Considered by many as someone who helped pave the way for the southern explosion of the early aughts, Trick Daddy thought it was only right to pay homage to a few prominent figures who helped open the door for himself and others. “There’s certain people I’ma always respect from the south, Luke, for instance. I’ma always respect Betty Wright and Michael Sterling, I grew up on them ’cause Betty Wright’s my godmama. I’ma always respect J. Prince, a real original O.G. from day one. Ted Lucas of Slip-N-Slide records, I’ma always respect him and I’ma demand for him. A lot of people don’t like DJ Khaled, but they don’t got no motherfucking choice, that’s my main man. I’ma always respect Baby and Slim, especially Slim, me and Slim talk more. He’s not as talkative, you don’t see him [in] a lot of videos or interviews. But Slim, he’s a real guy. And before I forget, Master P. Baby, Slim, Master P, Ted Lucas, Luke, these are the dudes that opened the doors for people like us.”
5. Meeting Kool Herc
Meeting the man credited as the creator of hip hop would be a moment many rap artists would cherish. But for Trick Daddy, the encounter didn’t go so well. “Let me tell you a story about New York. I used to always hear stories about The Tunnel. So, I’m like, ‘I can’t go in there’ ’cause I had met the guy Kool Herc. So listen, this is no disrespect to him. He was like, ‘Young man, when I first met you, I wasn’t feeling that.’ I know who he is, I’m excited he talking to me. But, I didn’t expect him to say that. So, my feelings is hurt and I’m playing like I don’t know who he was. I thought he was gonna say, ‘But now…nigga, do your thing.’ But, he was like, ‘But now… you’re all right.’”
6. His Favorite Rap Artists
Not unlike many other rap artists who came of age during the ’80s and ’90s, Trick Daddy reveals that some of his biggest influences as a rapper can be traced to New York City, which produced some of his favorite artists of all-time. “It’ll surprise you. Some of my favorite artists was Special Ed. Kool G Rap was one of our favorites. Scarface. I’ma fuck your head up with this one right here… Cam’ron. I just love the fact that he didn’t ever sound like nobody. And who I think the baddest thing ever came out New York — no disrespect to Biggie or JAY-Z — but, they better never forget DMX. And I’m talking on live show, no hypeman, and nothing but a few adlibs on the track like a show mix. My favorite female artist will always be Trina.”
7. His Father Is A Miami Legend
One interesting jewel dropped by Trick Daddy during his “Drink Champs” interview was his father’s street rep in Miami, as well as a certain reality TV star who he knows very fondly. “My father created a lot of household names when it comes to strip clubs. My father introduced the world to Tip Drill before she fell off the pole the first time. And Shenellica. Y’all don’t know who Shanellica is? Joesline Hernandez, her dance name is Shanellica. And my dad sold a lot of cocaine, too, and we know a lot of gangsters. He was doing a lot of things.”
8. How His Childhood Molded Him
Growing up in Liberty City’s notorious “Pork-N-Bean” projects, Trick Daddy’s upbringing was far from glamorous. However, the rapper credits his hardscrabble environment and humble beginnings with shaping him into the man he’s become today. “You gotta understand, being that we are the melting pot, nobody left us inheritance. So, that means we were grown before our time. So, all the kid shit we did, we did it in a small time and we did it fast. I never learned how to swim, but I can cook. I thought words like nanny and babysitter, I thought those words were pretend to me. That’s like when a Haitian woman saw me and she saw the bone structure in my face, and she went to talking to me in Creole, and I didn’t even look at her because I’m like, ‘She talking to her brother or somebody with her.’ And then, she got in front of me and she was like, ‘Are you ashamed of your culture?’ and I was like, ‘I don’t know what the fuck you’re talking ’bout. Five years old, my mom said, ‘Lock my door, don’t open it for nobody, ain’t no babysitter. Grilled cheese sandwich, fried bologna, fried tomatoes, egg and rice sugar water, mayonnaise sandwich; that was our Hot Pockets and Capri Sun, you understand what I’m saying? That was our thing. So, we learned to appreciate things. We had respect, we had structure, even if the daddy wasn’t there. The structure was Jesus Christ, then your mama, then the devil.”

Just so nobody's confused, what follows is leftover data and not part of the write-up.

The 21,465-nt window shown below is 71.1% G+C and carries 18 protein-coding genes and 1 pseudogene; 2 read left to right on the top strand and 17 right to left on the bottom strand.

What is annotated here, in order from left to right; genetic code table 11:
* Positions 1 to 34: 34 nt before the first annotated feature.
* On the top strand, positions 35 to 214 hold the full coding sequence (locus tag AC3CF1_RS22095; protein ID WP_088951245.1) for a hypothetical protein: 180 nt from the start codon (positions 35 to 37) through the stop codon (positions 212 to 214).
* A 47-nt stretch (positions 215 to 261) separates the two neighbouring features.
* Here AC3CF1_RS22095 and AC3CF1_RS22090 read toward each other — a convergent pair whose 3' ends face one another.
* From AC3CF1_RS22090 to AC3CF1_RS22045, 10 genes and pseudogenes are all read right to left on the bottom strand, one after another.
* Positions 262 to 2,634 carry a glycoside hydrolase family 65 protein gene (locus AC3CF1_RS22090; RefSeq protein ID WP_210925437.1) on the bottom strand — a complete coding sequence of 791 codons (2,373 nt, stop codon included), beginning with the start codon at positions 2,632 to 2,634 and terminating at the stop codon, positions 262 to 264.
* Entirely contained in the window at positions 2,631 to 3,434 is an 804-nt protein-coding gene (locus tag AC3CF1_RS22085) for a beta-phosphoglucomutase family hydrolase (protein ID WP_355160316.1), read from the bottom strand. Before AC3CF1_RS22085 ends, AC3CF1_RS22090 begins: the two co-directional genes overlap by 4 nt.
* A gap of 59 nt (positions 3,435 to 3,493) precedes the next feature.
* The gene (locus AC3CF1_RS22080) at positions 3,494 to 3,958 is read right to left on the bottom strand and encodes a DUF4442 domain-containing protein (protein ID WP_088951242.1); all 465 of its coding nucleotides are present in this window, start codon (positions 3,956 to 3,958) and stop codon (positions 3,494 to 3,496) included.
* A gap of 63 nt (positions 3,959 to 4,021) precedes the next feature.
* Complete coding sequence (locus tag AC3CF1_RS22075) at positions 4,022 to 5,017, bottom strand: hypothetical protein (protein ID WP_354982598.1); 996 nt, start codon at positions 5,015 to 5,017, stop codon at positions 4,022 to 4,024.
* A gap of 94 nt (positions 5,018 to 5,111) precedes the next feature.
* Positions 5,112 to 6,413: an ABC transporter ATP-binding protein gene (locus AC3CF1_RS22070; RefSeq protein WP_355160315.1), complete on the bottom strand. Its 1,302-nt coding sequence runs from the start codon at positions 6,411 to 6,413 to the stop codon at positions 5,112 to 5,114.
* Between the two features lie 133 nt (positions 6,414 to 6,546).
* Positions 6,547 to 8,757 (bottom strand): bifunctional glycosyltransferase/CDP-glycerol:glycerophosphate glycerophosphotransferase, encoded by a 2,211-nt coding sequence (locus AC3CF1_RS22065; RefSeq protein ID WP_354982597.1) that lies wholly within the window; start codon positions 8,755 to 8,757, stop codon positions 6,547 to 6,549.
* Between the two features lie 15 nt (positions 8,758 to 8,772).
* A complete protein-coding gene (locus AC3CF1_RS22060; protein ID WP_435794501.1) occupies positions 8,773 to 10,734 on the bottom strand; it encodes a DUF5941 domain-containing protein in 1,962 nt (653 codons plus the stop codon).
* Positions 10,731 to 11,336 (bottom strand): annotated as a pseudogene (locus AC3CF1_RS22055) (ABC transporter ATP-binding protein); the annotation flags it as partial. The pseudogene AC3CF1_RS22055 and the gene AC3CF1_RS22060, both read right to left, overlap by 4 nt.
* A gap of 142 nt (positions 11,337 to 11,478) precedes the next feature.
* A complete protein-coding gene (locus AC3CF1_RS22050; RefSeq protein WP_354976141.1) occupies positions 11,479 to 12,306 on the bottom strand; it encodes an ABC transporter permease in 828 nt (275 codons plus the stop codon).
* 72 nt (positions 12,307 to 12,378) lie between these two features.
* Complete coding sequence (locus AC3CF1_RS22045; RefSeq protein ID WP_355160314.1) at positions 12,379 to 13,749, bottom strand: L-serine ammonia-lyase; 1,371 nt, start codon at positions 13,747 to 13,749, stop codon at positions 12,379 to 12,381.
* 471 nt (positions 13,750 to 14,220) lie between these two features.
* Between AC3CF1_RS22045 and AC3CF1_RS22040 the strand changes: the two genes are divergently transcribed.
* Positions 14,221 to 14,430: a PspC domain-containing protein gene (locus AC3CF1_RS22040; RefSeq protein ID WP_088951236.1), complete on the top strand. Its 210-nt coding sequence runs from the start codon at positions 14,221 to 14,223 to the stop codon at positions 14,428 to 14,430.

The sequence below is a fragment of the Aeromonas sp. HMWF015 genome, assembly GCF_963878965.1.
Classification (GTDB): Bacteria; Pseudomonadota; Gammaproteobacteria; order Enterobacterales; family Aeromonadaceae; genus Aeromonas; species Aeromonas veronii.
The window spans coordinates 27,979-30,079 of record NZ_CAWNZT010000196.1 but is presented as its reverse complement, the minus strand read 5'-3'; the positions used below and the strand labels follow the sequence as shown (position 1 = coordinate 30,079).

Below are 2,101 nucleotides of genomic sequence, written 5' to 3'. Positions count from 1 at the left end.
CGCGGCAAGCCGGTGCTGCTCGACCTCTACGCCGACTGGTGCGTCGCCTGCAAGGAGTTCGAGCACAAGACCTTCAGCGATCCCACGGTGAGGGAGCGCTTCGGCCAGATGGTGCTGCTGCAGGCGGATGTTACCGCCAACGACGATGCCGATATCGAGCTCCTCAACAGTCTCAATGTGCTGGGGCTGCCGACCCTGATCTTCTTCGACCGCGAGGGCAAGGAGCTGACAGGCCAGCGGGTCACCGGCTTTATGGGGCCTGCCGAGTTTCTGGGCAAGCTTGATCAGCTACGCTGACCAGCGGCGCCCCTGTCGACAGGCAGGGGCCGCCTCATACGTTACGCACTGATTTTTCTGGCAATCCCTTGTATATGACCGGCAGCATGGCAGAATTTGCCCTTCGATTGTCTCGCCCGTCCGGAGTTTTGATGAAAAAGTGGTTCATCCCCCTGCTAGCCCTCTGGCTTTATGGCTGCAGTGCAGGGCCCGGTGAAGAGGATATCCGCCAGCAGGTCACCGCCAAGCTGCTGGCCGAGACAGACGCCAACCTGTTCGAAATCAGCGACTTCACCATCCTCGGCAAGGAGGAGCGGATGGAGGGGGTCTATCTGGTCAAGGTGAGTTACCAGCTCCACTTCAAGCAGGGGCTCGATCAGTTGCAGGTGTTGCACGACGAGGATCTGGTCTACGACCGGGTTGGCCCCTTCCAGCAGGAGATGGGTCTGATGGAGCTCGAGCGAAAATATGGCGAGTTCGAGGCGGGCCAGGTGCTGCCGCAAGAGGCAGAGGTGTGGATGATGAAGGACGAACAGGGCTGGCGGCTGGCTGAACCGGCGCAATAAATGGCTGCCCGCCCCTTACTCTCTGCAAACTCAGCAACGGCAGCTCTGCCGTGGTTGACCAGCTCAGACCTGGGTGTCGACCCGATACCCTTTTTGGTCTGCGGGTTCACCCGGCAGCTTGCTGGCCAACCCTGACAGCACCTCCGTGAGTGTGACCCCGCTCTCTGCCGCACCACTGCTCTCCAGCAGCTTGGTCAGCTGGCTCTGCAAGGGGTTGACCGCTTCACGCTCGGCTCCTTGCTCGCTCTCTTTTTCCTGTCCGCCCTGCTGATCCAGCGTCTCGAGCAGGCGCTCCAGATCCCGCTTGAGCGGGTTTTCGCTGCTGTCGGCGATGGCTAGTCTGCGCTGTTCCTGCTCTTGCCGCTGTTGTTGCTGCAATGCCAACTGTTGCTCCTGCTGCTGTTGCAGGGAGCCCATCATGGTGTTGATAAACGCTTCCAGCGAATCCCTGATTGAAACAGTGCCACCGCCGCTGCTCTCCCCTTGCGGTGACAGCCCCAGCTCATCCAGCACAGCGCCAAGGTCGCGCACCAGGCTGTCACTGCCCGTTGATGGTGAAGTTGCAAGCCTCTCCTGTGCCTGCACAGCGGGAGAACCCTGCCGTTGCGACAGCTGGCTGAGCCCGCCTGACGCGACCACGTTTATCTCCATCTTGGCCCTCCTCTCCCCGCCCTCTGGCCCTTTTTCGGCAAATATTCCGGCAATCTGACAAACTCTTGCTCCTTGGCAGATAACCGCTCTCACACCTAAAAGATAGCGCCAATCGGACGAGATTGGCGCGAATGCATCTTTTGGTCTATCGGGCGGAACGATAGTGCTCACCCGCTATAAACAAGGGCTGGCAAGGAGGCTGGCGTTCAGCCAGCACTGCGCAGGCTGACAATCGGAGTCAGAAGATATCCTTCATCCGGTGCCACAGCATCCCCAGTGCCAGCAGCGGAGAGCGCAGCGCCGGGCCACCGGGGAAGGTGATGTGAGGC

9. Lessons Learned During His Career
When asked about what he wants to be remembered for after his career in rap is over, Trick Daddy shared a few sobering words, including his perspective on navigating through the industry and life. “You know what everybody always tell me? They always asking me, ‘How do you keep it real for so long?’ I never thought about it. I never answered it because I be busy asking myself, ‘How they be so fake for so long?’ I just want them to know that I had a wonderful time. I had a wonderful time and my new rule in life, and my New Years resolution for the past five years has been the same. It’s like, everybody can’t go ’cause when we get there, everybody ain’t gonna be able to get in. Everybody ain’t gonna have no money. Some people, you’re gonna have to pay their way. Some people gonna be having to use fake IDs. All those people, the homewrecker, the thieves, the crackhead; everybody is not invited.”